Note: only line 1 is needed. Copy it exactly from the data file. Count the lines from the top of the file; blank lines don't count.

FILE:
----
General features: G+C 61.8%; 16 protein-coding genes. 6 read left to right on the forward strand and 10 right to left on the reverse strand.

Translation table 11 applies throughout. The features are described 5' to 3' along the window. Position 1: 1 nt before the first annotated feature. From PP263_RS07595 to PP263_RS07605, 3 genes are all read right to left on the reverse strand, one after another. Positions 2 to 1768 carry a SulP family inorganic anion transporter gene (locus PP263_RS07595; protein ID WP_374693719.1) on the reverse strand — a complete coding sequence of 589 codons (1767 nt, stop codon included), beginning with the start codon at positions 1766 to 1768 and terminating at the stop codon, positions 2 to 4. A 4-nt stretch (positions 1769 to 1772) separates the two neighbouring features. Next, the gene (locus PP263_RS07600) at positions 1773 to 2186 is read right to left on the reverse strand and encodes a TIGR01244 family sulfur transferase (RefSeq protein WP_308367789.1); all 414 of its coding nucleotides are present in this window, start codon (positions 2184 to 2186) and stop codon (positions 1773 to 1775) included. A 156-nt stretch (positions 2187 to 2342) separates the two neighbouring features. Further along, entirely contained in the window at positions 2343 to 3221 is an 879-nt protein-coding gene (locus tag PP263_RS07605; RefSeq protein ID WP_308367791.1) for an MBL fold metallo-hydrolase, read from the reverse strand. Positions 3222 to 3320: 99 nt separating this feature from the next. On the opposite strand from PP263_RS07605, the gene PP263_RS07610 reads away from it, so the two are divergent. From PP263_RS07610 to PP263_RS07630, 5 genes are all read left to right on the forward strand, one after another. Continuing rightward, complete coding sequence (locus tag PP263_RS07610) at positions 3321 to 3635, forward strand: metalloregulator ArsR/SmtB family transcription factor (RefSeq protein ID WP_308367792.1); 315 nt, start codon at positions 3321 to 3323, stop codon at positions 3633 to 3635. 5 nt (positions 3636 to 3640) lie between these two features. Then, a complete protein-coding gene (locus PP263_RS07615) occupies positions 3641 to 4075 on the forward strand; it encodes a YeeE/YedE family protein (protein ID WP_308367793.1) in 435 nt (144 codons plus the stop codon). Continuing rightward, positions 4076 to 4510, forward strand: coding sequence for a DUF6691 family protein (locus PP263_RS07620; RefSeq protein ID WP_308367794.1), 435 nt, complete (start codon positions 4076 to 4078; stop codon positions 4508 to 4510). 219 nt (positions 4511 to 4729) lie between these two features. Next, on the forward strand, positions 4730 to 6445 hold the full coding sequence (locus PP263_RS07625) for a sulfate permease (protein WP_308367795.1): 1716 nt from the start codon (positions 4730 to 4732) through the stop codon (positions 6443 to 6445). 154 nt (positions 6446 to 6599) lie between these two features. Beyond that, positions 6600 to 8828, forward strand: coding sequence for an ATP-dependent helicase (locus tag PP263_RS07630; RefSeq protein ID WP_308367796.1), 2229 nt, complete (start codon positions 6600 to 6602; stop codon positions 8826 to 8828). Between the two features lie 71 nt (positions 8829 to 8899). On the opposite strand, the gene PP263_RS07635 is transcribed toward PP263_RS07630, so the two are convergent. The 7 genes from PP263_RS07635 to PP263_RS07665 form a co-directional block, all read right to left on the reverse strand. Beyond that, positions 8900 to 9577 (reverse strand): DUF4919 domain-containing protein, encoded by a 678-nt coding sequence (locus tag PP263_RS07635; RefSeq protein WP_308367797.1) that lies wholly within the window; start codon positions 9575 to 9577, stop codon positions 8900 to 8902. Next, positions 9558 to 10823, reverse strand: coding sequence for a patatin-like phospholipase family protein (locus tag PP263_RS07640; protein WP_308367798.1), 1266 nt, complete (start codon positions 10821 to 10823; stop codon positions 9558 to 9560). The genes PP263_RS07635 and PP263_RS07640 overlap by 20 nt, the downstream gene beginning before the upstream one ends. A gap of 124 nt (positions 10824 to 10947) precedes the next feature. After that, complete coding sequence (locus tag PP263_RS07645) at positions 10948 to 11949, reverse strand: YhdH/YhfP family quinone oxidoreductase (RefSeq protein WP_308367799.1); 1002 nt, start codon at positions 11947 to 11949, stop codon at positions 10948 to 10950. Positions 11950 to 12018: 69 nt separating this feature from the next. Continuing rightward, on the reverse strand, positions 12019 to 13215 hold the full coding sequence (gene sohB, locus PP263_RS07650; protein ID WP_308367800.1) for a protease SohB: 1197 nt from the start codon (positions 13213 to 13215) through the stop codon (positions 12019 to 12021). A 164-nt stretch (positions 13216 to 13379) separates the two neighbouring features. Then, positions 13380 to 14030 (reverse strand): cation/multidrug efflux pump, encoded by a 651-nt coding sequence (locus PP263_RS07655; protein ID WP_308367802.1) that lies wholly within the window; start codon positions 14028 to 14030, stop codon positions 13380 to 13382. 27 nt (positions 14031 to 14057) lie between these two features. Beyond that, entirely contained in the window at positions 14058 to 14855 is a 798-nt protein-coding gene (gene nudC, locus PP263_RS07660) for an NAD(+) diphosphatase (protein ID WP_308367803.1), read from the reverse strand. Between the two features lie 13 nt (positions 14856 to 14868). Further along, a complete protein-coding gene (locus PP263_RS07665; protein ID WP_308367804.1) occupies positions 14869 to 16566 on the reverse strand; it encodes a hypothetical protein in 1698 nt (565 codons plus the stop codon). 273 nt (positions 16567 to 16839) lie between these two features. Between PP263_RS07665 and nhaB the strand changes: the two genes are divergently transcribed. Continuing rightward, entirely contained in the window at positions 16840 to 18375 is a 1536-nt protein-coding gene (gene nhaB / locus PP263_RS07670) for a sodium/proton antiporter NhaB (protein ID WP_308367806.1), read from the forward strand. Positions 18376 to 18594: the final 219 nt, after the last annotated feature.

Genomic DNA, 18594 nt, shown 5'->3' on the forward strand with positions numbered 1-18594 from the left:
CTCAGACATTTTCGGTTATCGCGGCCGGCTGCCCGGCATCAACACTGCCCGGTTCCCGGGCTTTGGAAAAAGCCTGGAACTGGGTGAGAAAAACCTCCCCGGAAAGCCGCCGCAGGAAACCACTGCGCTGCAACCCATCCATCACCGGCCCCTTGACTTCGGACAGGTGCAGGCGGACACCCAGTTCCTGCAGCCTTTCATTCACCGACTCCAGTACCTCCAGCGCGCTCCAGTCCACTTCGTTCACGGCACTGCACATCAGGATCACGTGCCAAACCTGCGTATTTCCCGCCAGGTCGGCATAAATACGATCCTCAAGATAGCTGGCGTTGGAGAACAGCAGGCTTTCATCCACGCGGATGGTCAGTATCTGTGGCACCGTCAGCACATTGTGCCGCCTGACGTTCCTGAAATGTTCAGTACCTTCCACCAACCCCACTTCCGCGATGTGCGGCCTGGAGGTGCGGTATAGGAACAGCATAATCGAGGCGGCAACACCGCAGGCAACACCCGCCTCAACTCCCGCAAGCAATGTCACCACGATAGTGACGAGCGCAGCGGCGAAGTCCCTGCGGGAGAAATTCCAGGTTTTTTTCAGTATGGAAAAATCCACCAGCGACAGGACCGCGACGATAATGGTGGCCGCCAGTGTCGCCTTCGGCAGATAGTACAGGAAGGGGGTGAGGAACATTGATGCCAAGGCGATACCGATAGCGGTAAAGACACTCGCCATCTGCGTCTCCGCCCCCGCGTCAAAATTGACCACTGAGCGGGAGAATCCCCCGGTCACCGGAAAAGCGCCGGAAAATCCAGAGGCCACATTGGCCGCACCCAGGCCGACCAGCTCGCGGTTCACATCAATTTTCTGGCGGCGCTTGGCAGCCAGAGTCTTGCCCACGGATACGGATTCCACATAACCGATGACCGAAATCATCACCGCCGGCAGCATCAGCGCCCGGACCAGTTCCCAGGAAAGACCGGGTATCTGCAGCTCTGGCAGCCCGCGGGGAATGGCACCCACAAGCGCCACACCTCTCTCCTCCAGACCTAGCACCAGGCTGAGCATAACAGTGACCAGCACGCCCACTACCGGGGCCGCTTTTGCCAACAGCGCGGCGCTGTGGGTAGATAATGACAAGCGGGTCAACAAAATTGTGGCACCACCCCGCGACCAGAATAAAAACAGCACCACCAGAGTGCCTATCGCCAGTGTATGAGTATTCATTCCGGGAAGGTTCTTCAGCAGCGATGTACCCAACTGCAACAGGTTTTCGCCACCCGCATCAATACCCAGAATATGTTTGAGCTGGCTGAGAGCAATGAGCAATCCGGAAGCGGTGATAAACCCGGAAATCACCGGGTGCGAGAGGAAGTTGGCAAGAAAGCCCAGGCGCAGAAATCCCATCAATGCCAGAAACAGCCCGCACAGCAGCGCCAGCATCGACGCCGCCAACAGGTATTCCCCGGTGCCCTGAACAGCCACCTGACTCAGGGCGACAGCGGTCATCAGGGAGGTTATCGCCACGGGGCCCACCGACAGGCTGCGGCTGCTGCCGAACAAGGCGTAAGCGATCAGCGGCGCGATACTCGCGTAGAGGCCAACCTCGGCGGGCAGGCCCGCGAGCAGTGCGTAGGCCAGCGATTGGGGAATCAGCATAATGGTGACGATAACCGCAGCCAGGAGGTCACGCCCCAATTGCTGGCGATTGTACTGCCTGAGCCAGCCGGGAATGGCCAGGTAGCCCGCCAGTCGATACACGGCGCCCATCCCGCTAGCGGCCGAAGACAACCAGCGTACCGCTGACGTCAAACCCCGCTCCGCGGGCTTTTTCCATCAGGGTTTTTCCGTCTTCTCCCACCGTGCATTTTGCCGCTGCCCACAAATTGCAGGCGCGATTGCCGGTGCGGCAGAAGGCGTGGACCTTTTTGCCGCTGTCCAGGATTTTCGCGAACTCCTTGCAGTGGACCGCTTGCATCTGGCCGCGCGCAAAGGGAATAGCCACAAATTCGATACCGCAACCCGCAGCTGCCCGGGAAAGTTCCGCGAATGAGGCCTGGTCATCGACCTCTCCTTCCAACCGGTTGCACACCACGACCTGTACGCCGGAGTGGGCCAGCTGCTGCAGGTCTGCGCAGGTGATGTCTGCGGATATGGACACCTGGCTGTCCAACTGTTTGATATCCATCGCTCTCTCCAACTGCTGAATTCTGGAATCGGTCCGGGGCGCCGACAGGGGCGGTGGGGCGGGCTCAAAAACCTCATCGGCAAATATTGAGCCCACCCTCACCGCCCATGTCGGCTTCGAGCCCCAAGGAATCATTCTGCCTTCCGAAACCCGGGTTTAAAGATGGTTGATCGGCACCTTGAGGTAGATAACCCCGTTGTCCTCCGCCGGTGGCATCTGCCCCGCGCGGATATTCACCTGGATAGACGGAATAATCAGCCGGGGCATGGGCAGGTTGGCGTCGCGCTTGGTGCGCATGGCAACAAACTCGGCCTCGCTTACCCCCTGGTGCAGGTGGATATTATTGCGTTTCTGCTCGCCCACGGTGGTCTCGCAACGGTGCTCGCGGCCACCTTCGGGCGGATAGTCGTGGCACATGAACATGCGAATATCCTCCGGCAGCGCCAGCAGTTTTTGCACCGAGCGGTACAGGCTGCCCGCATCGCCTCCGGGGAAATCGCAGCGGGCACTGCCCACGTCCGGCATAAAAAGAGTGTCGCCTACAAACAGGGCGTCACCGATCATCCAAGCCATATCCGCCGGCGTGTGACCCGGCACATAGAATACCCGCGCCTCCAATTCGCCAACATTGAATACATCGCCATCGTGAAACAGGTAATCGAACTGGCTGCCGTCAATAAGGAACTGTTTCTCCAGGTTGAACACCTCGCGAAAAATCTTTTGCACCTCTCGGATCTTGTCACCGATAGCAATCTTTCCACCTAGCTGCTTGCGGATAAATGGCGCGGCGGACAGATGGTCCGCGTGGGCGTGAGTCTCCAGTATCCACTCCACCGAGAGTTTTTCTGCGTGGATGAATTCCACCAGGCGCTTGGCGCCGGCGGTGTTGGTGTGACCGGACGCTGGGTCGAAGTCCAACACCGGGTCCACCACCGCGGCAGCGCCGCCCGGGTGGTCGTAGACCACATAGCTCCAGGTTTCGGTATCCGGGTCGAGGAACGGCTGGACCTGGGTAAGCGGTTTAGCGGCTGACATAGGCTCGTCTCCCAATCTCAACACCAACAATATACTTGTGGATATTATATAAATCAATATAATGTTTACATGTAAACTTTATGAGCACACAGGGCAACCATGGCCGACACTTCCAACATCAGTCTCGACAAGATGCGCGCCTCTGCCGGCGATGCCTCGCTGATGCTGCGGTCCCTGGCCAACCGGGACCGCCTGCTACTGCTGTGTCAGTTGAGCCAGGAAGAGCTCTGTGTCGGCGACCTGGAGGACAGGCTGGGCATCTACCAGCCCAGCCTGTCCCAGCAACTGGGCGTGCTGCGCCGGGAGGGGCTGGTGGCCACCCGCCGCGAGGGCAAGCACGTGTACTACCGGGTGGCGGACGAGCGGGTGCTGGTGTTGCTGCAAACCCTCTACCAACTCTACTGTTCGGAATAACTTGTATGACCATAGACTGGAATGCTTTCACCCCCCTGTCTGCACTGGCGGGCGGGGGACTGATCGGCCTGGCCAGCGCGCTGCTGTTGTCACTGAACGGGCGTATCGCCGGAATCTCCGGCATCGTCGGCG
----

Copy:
General features: G+C 61.8%; 16 protein-coding genes. 6 read left to right on the forward strand and 10 right to left on the reverse strand.